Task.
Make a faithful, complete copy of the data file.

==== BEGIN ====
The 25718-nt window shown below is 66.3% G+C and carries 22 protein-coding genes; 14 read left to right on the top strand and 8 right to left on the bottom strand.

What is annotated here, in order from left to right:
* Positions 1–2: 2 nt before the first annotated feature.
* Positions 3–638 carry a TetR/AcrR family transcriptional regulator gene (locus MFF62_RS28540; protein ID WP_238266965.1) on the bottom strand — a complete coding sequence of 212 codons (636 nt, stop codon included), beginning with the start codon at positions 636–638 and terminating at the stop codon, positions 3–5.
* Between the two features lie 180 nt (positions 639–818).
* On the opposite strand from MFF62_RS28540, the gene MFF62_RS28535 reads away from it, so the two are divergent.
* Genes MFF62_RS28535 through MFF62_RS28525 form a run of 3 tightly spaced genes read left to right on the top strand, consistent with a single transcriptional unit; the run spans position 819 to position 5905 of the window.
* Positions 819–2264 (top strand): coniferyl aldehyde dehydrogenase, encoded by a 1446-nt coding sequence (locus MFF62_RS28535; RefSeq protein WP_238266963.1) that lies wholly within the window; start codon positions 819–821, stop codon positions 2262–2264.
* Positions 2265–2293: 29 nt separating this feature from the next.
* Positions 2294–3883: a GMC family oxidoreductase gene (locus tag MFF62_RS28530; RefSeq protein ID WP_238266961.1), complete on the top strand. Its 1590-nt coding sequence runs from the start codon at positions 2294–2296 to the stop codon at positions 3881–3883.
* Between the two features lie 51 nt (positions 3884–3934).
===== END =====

The 25718-nt window shown below is 66.3% G+C and carries 22 protein-coding genes; 14 read left to right on the top strand and 8 right to left on the bottom strand.

What is annotated here, in order from left to right:
* Positions 1–2: 2 nt before the first annotated feature.
* Positions 3–638 carry a TetR/AcrR family transcriptional regulator gene (locus MFF62_RS28540; protein ID WP_238266965.1) on the bottom strand — a complete coding sequence of 212 codons (636 nt, stop codon included), beginning with the start codon at positions 636–638 and terminating at the stop codon, positions 3–5.
* Between the two features lie 180 nt (positions 639–818).
* On the opposite strand from MFF62_RS28540, the gene MFF62_RS28535 reads away from it, so the two are divergent.
* Genes MFF62_RS28535 through MFF62_RS28525 form a run of 3 tightly spaced genes read left to right on the top strand, consistent with a single transcriptional unit; the run spans position 819 to position 5905 of the window.
* Positions 819–2264 (top strand): coniferyl aldehyde dehydrogenase, encoded by a 1446-nt coding sequence (locus MFF62_RS28535; RefSeq protein WP_238266963.1) that lies wholly within the window; start codon positions 819–821, stop codon positions 2262–2264.
* Positions 2265–2293: 29 nt separating this feature from the next.
* Positions 2294–3883: a GMC family oxidoreductase gene (locus tag MFF62_RS28530; RefSeq protein ID WP_238266961.1), complete on the top strand. Its 1590-nt coding sequence runs from the start codon at positions 2294–2296 to the stop codon at positions 3881–3883.
* Between the two features lie 51 nt (positions 3884–3934).